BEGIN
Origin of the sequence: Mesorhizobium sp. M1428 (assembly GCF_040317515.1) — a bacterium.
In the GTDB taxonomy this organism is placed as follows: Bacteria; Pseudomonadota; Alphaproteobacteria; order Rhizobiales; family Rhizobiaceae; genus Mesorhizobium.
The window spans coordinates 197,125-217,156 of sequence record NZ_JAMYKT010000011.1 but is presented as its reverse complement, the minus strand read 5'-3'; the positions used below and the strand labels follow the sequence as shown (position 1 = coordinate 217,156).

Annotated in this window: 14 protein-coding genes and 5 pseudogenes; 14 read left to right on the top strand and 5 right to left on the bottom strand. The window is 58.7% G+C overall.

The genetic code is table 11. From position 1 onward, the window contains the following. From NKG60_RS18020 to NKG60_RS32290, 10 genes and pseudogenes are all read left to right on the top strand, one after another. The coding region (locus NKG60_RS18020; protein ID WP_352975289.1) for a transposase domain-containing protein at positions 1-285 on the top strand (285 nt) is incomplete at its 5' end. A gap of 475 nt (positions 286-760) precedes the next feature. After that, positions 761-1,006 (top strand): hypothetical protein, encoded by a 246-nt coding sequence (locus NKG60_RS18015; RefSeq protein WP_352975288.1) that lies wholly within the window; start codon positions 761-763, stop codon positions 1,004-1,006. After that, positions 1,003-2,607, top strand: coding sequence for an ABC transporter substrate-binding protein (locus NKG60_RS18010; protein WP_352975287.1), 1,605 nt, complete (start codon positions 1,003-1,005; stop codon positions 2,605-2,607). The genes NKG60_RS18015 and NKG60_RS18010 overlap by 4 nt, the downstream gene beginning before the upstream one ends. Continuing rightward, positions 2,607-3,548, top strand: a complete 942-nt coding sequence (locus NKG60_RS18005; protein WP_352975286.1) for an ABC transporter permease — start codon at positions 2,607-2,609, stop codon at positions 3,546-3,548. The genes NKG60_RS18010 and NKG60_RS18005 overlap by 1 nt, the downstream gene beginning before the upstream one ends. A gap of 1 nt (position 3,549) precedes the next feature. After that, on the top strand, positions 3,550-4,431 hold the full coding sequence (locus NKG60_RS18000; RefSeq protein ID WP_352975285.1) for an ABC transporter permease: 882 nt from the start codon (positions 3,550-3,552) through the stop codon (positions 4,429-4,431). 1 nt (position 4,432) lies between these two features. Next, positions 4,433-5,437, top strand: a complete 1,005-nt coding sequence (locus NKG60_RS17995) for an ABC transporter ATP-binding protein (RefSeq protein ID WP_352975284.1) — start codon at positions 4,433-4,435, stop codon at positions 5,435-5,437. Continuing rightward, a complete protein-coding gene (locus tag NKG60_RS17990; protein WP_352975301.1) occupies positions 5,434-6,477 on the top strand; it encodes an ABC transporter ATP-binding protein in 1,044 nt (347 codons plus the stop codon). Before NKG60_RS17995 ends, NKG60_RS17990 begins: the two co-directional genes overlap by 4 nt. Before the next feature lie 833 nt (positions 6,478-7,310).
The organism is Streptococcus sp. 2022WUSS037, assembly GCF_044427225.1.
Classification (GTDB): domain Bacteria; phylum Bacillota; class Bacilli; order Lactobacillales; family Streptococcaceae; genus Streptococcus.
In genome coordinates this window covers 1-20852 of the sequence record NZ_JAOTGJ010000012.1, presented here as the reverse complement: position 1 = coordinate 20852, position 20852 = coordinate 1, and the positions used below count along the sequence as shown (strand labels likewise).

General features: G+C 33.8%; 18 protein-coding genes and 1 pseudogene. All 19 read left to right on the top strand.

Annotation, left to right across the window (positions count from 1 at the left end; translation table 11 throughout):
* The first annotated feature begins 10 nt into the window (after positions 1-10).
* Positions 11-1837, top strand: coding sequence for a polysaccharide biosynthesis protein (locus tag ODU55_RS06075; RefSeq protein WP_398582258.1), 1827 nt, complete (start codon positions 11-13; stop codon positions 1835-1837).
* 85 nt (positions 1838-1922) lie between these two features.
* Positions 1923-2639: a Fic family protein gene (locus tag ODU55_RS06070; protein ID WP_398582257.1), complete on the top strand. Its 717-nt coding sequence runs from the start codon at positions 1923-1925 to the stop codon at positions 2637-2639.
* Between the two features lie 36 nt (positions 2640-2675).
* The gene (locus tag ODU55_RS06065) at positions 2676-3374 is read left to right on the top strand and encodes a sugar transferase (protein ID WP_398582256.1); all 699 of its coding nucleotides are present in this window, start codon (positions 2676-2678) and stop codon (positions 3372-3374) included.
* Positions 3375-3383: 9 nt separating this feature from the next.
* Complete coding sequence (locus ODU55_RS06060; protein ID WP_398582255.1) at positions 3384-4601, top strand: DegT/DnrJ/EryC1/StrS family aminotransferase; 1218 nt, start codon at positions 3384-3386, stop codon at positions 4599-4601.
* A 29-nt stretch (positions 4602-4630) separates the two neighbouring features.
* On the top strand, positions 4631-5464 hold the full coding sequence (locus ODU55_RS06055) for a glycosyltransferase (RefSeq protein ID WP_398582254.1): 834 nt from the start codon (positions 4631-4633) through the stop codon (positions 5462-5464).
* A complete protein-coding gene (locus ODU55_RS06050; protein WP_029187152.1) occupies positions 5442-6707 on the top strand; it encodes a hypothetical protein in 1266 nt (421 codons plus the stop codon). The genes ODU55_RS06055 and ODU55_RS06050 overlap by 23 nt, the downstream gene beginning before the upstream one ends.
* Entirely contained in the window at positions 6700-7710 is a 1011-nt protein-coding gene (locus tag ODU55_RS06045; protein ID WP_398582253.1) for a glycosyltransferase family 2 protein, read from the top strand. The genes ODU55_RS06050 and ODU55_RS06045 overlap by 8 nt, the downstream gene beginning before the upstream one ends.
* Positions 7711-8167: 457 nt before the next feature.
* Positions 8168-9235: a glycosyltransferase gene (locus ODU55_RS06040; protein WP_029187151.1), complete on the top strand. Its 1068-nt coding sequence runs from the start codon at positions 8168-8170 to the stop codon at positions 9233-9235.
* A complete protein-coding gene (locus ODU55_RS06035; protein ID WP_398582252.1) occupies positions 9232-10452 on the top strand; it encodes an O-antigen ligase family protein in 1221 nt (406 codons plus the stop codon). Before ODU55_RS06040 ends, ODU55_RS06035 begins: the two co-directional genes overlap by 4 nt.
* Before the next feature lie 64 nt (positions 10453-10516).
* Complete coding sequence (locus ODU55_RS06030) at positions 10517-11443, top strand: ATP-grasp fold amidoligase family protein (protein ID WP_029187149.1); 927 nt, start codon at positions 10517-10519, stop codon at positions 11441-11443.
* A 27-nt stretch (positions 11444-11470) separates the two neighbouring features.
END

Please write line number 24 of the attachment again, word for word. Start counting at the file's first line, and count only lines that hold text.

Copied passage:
* Positions 8168-9235: a glycosyltransferase gene (locus ODU55_RS06040; protein WP_029187151.1), complete on the top strand. Its 1068-nt coding sequence runs from the start codon at positions 8168-8170 to the stop codon at positions 9233-9235.